‘Pray and ask God for everything you need.’ Philippians 4:6 NCV
Can you imagine walking into a restaurant and asking if your order is ready? ‘When did you call it in?’ the server asks. ‘Oh, I didn’t,’ you reply. ‘I just thought perhaps you might have something with my name on it.’ That’s as ridiculous as expecting God to answer prayer requests you haven’t made—or haven’t made in faith. The Bible says, ‘The reason you don’t have what you want is… you don’t ask God.’ (James 4:2 TLB)
Will God give you everything you ask for? No. ‘Even when you do ask you don’t get it because… you want only what will give you pleasure.’ (James 4:3 TLB) Your request must be in harmony with God’s will. ‘If we ask anything… according to His will… He…hears.’ (1 John 5:14 AMP) Jeremiah said, ‘The Lord is good to those who wait…expectantly for Him.’ (Lamentations 3:25 AMP) Expectant prayer demonstrates confidence in God’s goodness. So instead of fretting, or talking about it to everybody but God, or taking matters into your own hands, say, ‘Lord, I’m going to trust You with this regardless of the outcome,’ and He will honor your faith.
Paul writes, ‘Pray and ask God for everything you need, always giving thanks.’ Do you need a job? Help overcoming a problem? The salvation of a loved one? A deeper spiritual walk? Physical or emotional healing? Guidance? Jesus said, ‘It gives your Father great happiness to give you the [benefits of His] Kingdom.’ (Luke 12:32 NLT) God wants to be good to you, so tell Him the ‘desires of your heart.’ (Psalm 37:4 NKJV) Then thank Him and believe the answer will come—in His time!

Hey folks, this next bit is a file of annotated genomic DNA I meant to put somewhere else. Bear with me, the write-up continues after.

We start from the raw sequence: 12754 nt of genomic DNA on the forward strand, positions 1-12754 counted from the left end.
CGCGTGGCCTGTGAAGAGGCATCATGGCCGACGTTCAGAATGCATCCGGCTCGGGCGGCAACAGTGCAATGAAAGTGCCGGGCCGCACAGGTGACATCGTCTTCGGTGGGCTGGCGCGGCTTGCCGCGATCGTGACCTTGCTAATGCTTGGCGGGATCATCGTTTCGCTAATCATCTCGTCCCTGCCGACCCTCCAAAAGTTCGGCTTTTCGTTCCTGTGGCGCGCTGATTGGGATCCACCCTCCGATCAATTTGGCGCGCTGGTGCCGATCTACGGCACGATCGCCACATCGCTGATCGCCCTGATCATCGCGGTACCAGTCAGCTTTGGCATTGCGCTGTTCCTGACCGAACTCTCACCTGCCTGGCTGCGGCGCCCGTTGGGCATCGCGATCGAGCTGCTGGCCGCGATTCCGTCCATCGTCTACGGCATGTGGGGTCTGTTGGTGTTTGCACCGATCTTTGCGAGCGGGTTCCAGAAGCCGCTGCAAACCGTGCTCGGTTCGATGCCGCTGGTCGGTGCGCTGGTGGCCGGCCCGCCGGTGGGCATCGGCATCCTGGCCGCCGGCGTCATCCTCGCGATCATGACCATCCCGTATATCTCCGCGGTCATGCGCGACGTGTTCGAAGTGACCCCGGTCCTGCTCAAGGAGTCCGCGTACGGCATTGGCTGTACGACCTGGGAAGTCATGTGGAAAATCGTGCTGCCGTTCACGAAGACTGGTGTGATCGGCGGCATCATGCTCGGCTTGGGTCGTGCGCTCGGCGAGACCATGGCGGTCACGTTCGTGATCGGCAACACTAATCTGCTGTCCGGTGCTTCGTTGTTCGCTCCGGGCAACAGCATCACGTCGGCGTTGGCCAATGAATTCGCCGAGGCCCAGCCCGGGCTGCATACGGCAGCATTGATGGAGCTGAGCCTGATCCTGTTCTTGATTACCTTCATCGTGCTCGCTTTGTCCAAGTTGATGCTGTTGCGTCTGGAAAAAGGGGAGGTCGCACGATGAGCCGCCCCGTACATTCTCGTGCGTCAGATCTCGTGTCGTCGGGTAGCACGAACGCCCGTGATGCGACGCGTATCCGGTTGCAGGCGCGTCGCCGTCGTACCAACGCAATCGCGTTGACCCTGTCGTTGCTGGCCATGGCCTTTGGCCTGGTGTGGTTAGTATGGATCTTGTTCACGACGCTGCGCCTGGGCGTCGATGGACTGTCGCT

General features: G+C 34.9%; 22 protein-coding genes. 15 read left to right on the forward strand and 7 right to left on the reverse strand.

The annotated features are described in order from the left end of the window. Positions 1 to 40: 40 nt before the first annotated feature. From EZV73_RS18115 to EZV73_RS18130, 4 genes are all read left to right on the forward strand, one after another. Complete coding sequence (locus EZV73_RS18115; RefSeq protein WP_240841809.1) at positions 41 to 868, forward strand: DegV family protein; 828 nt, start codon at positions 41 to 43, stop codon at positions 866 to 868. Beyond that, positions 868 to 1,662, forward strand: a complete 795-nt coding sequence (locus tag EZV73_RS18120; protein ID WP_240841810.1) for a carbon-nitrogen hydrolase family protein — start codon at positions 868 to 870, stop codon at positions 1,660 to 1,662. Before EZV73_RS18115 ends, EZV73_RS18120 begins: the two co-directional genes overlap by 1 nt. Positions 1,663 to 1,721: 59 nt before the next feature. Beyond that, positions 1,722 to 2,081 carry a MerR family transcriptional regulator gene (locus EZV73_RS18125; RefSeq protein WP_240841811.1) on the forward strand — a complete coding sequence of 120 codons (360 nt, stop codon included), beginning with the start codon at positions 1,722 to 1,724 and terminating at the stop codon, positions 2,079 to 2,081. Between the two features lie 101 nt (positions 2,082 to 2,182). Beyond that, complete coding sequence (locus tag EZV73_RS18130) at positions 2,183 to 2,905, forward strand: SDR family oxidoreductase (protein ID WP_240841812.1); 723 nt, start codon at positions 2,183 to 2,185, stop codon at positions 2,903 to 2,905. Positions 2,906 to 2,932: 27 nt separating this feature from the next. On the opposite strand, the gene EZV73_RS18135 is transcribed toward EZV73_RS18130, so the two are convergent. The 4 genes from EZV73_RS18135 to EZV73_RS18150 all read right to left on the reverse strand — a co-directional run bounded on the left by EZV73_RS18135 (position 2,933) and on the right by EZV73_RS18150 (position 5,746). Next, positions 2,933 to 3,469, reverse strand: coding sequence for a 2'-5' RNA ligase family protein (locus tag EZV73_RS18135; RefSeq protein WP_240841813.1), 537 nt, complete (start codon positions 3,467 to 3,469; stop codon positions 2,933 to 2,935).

‘He will increase what you have.’ 2 Corinthians 9:10 CEV
Some people think God is opposed to our having money, or that He doesn’t want us to have very much of it. But the Bible says, ‘He will increase what you have, so… you can give even more to those in need. You will be blessed in every way, and you will be able to keep on being generous.’ (2 Corinthians 9:10–11 CEV)
Want some good advice? Get God involved in your finances, and keep Him involved! It’s an area in which you can have an interactive relationship with Him, but you need to invite Him in. Think about it. Have you ever heard anyone pray, ‘Lord, I’ve withheld from You all these years while I followed my own plan. As a result, I’ve gotten into this financial mess. But I still think my plan can work, so I’ll figure things out on my own and You can go help somebody else’? No, when the bottom drops out of the financial bucket we want God to get involved, so we focus on persuading Him to come to our rescue. At this point our prayers become an S.O.S. ‘Help, Lord! Please do something! Anything!’ We reach a point where we’re finally willing to acknowledge that He controls everything. We’re no longer bashful about asking Him to do what we’ve always known He’s capable of doing: to move some money here, or take away some financial pressure there.
So what’s stopping you from asking God to get involved now—before the bottom drops out? Doesn’t it make sense to position yourself to receive His direct intervention as soon and as often as possible?
‘They…fell on Paul’s neck and kissed him.’ Acts 20:37 NKJV
Emotional intimacy is one of the greatest gifts you can give someone. It fills their souls and yours too. It eliminates our loneliness. And yes, even in our macho society the Bible suggests emotional intimacy between men. The elders of the church at Ephesus, realizing they would never see Paul again, ‘wept freely, and fell on Paul’s neck and kissed him, sorrowing most of all for the words which he spoke, that they would see his face no more.’ (Acts 20:37–38 NKJV) Famed athlete Bill Russell says, ‘Most people have a harder time letting themselves love than finding someone to love them.’